Yes, I've read the responsa on women saying Kaddish, pro and con, and in this case they're irrelevant--the local rabbi's had his say (though his changed his psak in midstream because of community pressure, telling me to whisper the Kaddish, and saying wistfully "If it were 100 years from now..."). What gets me is how little the (male) community thinks of the women's section, with how little sanctity they perceive it compared to the men's section. The men's section is tidied after every prayer. In the morning, after the men have had a study session in the women's section, there are dirty tissues and sunflower seed shells on the floor, candy wrappers, books flung all over chairs, the table, and the floor, chairs tossed about as though they'd been wrestling with each other instead of the text. The curtain between the men's and women's section is consistently flung open all the way across. (I don't close it, aside from the little area in front of where I sit. It's not for my purposes, the curtain; I'm allowed to see the men. They can reach the curtain at least as easily as I can. Let them close it.)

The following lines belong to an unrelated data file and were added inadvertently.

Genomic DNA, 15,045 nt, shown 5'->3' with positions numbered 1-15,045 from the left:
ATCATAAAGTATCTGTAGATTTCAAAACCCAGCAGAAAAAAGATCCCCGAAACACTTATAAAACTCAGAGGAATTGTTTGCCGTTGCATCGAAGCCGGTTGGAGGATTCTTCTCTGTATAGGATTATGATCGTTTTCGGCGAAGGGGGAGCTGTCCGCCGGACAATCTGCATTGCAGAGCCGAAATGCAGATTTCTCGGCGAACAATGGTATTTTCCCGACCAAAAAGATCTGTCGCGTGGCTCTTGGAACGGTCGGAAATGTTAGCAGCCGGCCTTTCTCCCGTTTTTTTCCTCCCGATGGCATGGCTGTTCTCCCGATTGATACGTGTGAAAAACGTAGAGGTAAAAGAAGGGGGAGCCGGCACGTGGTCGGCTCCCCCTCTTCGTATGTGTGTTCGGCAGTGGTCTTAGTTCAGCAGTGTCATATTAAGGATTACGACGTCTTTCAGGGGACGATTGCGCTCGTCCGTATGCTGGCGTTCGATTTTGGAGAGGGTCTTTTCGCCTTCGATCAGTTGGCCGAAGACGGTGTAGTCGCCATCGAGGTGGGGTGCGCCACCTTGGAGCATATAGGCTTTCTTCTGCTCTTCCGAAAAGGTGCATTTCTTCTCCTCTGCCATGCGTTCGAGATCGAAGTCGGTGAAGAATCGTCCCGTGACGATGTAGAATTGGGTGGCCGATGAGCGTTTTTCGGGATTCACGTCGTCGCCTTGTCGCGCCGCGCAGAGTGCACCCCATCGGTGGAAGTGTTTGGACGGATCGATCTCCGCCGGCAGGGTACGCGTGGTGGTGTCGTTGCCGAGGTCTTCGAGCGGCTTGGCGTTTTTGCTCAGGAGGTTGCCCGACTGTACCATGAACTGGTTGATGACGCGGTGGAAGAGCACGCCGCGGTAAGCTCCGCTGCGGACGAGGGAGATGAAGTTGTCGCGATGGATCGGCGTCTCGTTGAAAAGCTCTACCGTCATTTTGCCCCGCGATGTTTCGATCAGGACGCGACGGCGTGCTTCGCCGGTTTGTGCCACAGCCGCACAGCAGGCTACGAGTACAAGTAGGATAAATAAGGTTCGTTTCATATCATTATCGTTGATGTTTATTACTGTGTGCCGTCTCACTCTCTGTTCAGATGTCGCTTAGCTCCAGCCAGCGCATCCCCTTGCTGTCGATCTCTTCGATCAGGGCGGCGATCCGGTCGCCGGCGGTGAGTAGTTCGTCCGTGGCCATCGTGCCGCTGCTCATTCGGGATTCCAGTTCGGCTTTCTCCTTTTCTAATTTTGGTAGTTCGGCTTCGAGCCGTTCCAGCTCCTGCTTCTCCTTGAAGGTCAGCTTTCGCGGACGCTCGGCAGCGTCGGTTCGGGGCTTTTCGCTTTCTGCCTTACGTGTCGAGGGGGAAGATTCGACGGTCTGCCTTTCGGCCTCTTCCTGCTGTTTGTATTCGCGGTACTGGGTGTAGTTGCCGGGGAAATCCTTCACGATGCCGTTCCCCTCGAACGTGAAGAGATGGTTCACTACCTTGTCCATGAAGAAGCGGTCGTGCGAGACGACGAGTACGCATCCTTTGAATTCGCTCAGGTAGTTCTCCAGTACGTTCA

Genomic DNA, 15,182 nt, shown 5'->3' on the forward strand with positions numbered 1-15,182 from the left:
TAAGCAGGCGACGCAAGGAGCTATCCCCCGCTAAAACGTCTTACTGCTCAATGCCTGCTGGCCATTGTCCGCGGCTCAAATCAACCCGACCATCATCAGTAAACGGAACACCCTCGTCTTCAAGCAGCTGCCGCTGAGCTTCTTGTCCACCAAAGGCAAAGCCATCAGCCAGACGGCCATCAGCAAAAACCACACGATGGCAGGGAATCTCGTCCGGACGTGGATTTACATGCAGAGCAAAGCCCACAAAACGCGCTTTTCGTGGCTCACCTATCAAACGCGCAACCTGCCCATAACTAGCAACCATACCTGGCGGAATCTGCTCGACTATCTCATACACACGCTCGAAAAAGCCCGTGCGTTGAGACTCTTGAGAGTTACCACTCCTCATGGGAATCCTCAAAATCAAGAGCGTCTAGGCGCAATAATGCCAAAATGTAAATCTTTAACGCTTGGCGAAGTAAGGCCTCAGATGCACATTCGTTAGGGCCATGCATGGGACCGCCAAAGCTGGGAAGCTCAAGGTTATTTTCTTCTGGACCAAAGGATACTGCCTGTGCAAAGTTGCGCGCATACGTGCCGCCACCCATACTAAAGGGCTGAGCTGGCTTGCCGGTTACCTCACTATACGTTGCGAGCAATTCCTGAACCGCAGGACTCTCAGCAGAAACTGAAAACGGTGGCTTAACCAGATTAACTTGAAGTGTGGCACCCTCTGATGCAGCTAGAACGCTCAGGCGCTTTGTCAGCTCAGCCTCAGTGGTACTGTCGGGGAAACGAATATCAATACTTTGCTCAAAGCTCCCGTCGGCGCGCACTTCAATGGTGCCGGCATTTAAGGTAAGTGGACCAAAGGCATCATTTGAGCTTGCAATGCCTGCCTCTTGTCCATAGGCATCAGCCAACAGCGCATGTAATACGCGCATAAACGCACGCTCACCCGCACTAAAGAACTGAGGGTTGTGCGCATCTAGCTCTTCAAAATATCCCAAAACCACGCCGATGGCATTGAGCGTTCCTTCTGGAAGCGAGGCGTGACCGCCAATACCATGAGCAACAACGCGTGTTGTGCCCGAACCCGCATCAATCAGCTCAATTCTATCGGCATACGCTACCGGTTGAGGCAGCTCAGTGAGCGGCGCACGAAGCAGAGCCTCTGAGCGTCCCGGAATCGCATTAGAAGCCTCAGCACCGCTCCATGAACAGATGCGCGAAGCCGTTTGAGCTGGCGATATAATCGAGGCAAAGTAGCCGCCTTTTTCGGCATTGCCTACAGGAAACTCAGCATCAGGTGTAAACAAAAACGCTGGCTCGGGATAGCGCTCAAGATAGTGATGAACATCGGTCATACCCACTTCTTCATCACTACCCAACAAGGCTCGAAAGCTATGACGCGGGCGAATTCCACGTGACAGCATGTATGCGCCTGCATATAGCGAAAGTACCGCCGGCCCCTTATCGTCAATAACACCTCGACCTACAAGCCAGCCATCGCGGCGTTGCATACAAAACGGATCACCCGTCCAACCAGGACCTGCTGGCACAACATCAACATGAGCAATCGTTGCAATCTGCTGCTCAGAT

I'm all out of ideas. I've talked to individual men. I've talked to the men officially in charge of the shul. How does one stop men from being pigs in the women's section?

I try to get to shul early and learn some gemara. Today I was learning Megillah 14b, which includes this gem: "While women talk, they use the spindle." In honor of that saying, here's what I've been spinning.
Sock yarn (still in single form) from a rainbow colored batt by Grafton Fibers. (As soon as I bought this, I found out Linda's no longer going to sell retail. Note to self: don't fall in love with this stuff.)
And there's been knitting. Clapotis v.3, out of horrible wool and mohair that my sister-in-law "inherited" from her mother, who is now in a Home, suffering from Alzheimer's. (Don't blame me--it's for my sister, and she spied the yarn in SIL's stash.)
And socks. Sockotta, no pattern, plain simple knit until you throw up. Started in the hospice while Mom was dying, finished here at home. Explain to me why from one side they look like they have nothing in common